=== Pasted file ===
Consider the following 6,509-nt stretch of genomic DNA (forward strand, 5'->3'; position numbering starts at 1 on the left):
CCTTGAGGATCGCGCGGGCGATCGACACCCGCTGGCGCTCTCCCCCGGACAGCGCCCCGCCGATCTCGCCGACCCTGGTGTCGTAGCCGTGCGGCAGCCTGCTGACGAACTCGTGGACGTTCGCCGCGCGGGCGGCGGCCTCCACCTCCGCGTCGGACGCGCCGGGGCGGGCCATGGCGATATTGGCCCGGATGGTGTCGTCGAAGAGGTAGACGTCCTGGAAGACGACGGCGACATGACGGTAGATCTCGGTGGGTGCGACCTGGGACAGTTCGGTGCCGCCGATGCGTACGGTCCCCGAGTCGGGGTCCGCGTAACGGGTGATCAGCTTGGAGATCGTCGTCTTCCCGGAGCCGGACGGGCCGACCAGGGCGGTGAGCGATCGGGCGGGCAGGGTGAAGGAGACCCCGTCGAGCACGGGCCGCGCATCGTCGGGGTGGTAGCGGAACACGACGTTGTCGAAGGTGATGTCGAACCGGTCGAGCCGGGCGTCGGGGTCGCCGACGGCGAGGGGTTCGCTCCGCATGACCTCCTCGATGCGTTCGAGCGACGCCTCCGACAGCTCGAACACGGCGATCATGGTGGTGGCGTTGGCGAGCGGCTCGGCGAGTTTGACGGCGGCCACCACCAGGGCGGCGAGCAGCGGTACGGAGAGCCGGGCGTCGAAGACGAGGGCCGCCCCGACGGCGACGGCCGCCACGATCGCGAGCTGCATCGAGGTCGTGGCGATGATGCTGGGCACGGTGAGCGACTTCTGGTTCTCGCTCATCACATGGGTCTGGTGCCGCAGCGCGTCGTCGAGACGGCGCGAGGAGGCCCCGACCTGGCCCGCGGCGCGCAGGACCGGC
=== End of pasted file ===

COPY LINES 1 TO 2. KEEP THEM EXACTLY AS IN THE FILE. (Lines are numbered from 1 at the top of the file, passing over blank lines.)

Consider the following 6,509-nt stretch of genomic DNA (forward strand, 5'->3'; position numbering starts at 1 on the left):
CCTTGAGGATCGCGCGGGCGATCGACACCCGCTGGCGCTCTCCCCCGGACAGCGCCCCGCCGATCTCGCCGACCCTGGTGTCGTAGCCGTGCGGCAGCCTGCTGACGAACTCGTGGACGTTCGCCGCGCGGGCGGCGGCCTCCACCTCCGCGTCGGACGCGCCGGGGCGGGCCATGGCGATATTGGCCCGGATGGTGTCGTCGAAGAGGTAGACGTCCTGGAAGACGACGGCGACATGACGGTAGATCTCGGTGGGTGCGACCTGGGACAGTTCGGTGCCGCCGATGCGTACGGTCCCCGAGTCGGGGTCCGCGTAACGGGTGATCAGCTTGGAGATCGTCGTCTTCCCGGAGCCGGACGGGCCGACCAGGGCGGTGAGCGATCGGGCGGGCAGGGTGAAGGAGACCCCGTCGAGCACGGGCCGCGCATCGTCGGGGTGGTAGCGGAACACGACGTTGTCGAAGGTGATGTCGAACCGGTCGAGCCGGGCGTCGGGGTCGCCGACGGCGAGGGGTTCGCTCCGCATGACCTCCTCGATGCGTTCGAGCGACGCCTCCGACAGCTCGAACACGGCGATCATGGTGGTGGCGTTGGCGAGCGGCTCGGCGAGTTTGACGGCGGCCACCACCAGGGCGGCGAGCAGCGGTACGGAGAGCCGGGCGTCGAAGACGAGGGCCGCCCCGACGGCGACGGCCGCCACGATCGCGAGCTGCATCGAGGTCGTGGCGATGATGCTGGGCACGGTGAGCGACTTCTGGTTCTCGCTCATCACATGGGTCTGGTGCCGCAGCGCGTCGTCGAGACGGCGCGAGGAGGCCCCGACCTGGCCCGCGGCGCGCAGGACCGGC